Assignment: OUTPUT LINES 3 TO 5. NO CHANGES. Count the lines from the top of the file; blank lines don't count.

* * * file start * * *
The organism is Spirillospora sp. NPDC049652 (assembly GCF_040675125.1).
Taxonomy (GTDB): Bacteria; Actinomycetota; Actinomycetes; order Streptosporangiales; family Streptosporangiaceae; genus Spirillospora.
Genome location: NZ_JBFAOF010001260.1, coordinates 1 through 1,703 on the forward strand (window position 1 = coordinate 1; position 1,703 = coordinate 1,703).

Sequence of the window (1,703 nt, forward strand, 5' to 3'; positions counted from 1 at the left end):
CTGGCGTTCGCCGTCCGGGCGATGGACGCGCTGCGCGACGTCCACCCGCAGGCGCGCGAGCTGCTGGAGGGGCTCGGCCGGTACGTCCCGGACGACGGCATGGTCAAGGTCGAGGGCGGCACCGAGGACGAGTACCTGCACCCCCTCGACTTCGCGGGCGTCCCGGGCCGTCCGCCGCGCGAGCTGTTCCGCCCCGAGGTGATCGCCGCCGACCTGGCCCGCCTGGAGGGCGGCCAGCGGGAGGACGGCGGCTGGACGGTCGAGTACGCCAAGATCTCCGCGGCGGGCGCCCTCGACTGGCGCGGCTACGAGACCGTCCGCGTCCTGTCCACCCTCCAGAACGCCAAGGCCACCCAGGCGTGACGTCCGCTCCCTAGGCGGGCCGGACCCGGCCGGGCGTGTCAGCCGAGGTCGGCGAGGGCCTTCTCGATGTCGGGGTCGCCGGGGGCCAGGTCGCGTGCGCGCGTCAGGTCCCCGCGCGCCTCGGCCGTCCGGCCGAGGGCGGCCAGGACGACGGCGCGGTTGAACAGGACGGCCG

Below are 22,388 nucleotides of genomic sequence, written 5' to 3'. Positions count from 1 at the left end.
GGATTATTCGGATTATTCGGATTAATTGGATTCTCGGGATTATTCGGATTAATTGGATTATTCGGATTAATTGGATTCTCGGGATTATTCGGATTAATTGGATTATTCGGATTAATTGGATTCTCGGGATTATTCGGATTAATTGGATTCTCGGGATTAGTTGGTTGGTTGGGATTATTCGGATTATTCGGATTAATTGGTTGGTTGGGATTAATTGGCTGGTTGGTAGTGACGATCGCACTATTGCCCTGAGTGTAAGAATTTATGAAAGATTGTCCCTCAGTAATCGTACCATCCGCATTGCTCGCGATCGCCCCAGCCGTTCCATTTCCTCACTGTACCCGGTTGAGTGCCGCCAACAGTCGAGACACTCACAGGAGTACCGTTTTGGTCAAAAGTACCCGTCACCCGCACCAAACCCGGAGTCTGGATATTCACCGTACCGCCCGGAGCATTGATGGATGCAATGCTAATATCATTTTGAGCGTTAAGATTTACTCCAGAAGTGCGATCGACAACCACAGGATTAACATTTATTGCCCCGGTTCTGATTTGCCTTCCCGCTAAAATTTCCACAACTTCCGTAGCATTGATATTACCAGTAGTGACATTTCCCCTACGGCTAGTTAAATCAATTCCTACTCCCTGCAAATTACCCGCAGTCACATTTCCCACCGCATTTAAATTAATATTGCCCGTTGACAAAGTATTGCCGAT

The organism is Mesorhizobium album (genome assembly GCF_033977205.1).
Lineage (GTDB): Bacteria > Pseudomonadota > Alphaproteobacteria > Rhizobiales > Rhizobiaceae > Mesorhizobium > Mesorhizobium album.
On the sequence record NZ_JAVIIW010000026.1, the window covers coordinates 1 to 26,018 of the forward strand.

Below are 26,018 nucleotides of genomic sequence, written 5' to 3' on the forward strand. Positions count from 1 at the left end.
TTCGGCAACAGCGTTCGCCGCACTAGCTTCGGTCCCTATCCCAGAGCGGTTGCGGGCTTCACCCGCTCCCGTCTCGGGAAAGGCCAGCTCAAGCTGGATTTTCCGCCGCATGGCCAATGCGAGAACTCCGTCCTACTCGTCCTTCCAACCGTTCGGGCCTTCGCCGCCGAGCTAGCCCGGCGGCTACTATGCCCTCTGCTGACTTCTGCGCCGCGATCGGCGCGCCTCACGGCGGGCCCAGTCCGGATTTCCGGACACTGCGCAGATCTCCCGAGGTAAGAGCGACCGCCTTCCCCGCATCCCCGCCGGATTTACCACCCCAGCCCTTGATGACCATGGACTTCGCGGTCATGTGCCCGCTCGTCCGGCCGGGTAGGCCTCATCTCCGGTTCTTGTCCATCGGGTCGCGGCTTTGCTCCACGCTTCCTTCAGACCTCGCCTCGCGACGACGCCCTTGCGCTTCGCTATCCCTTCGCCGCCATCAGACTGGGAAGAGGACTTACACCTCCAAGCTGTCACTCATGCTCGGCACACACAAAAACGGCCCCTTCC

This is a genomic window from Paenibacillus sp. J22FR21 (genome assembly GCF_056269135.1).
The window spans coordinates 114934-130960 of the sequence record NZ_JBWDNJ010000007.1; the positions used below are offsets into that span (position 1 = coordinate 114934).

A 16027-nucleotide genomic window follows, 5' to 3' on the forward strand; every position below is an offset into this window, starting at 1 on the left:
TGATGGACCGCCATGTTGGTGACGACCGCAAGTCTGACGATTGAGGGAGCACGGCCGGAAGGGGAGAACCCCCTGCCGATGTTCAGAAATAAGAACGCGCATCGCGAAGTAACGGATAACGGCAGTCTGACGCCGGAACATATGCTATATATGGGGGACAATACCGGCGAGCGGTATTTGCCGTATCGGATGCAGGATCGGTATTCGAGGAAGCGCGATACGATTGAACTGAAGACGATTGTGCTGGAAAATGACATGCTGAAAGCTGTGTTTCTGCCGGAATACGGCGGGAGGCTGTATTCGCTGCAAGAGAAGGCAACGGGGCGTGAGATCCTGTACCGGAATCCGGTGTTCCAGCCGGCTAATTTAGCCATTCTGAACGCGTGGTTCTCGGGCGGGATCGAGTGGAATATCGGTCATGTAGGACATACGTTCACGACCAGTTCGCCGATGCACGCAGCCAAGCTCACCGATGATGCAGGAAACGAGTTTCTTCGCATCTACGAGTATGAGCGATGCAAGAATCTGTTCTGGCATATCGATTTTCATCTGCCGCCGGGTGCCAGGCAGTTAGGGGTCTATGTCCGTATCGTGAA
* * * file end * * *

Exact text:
Genome location: NZ_JBFAOF010001260.1, coordinates 1 through 1,703 on the forward strand (window position 1 = coordinate 1; position 1,703 = coordinate 1,703).

Sequence of the window (1,703 nt, forward strand, 5' to 3'; positions counted from 1 at the left end):
CTGGCGTTCGCCGTCCGGGCGATGGACGCGCTGCGCGACGTCCACCCGCAGGCGCGCGAGCTGCTGGAGGGGCTCGGCCGGTACGTCCCGGACGACGGCATGGTCAAGGTCGAGGGCGGCACCGAGGACGAGTACCTGCACCCCCTCGACTTCGCGGGCGTCCCGGGCCGTCCGCCGCGCGAGCTGTTCCGCCCCGAGGTGATCGCCGCCGACCTGGCCCGCCTGGAGGGCGGCCAGCGGGAGGACGGCGGCTGGACGGTCGAGTACGCCAAGATCTCCGCGGCGGGCGCCCTCGACTGGCGCGGCTACGAGACCGTCCGCGTCCTGTCCACCCTCCAGAACGCCAAGGCCACCCAGGCGTGACGTCCGCTCCCTAGGCGGGCCGGACCCGGCCGGGCGTGTCAGCCGAGGTCGGCGAGGGCCTTCTCGATGTCGGGGTCGCCGGGGGCCAGGTCGCGTGCGCGCGTCAGGTCCCCGCGCGCCTCGGCCGTCCGGCCGAGGGCGGCCAGGACGACGGCGCGGTTGAACAGGACGGCCG